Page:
Pakistan’s journey from $6b to over $15b

In a developing economy like Pakistan’s, low interest rates should be a reflection of economic growth, surplus reserves, shrinking budget deficit and low inflation, Dhedhi says. So why was there a need to raise money from the global debt market if we’re indeed comfortable economically, asks Dhedhi.

“An international bond is floated amidst the worst conditions when reserves are depleting fast. Those responsible for economic management are either thieves or simply stupid,” he says.

Not bullish on stock market

Saying that the China-Pakistan Economic Corridor (CPEC) is the only ‘trigger’ for the stock market, Dhedhi recommends retail investors should stay cautious going ahead.

Foreign exchange: SBP’s reserves clock in at $15.202b

The benchmark index of the Karachi Stock Exchange (KSE) has remained largely flat during the first four months of 2015-16, and Dhedhi sounds far from bullish on the stock market right now.

While he advises investors to look for value stocks in the food and consumer goods sectors, Dhedhi recommends they should stay away from sectors that are dominated by cartels or have received ‘artificial benefits’ from the government.

“It won’t be wise to be overly bullish on the stock market. Retail investors should invest, but not use borrowed money. It will be dangerous to borrow just because credit is cheap these days,” he says.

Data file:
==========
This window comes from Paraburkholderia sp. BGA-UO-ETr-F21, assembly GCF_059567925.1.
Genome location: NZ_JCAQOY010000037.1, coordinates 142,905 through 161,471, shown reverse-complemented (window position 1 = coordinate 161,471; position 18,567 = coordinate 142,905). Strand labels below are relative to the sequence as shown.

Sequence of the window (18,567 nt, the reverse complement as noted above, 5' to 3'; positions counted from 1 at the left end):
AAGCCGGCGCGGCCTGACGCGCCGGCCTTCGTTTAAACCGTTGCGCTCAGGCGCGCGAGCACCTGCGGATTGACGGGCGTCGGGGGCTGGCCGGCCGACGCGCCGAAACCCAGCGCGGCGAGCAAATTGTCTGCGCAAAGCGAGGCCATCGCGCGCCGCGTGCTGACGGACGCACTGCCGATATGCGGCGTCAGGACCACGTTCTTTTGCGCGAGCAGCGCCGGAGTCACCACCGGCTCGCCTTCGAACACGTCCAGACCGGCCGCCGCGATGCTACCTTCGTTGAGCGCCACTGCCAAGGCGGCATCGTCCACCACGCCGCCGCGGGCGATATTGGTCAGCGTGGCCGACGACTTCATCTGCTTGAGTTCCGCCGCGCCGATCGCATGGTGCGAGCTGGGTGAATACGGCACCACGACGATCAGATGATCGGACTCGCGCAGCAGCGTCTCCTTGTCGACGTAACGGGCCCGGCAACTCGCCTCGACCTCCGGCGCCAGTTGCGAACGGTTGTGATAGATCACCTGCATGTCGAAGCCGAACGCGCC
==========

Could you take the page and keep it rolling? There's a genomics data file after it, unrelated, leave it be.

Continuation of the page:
The writer is a staff correspondent

Published in The Express Tribune, November 2nd, 2015.

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Oats | 7 years ago | Reply @Waseem: The bottom line is that world financial analysts seem to all think that the economy is improving in Pakistan. Whether from Economist Magazine in London to investment houses in NYC, they all say the economy in Pakistan is picking up and better days are coming. I believe them more than AKD or you !
Waseem | 7 years ago | Reply @observer: The CPEC project will create thousands of jobs for truck drivers. This will increase our economy by many folds. Right? The problem with this government and with all the previous ones is that they have not looked into the real problem of the economy which is the productivity. We cannot afford electricity because the productivity of producing every MW is not cost effective because the increase in demand of around 10000 MW does not come from the industries but from commercial and residential consumers hence zero productivity and instead increasing our import bill which will only increase burden on our already low Balance of Payment condition. Has any of these decision makers thought where all the electricity produced from these new projects will be consumed.In winter the demand for electricity is around 12000 MW while it increases in Summer to almost 22000 MW. The new energy projects conceived in CPEC r of 10000 MW which means we will have to pay rent for these plants even in winter when we will not require their power and most of these plants will remain shut hence increasing the cost of electricity. Similarly, all the energy projects that are being conceived in the CPEC r not investments but loans as the government is going to give sovereign guarantee that the power produced from the projects will be bought by the government owned companies or in other terms these are rental arrangements where they r going to produce and you will be bound to buy.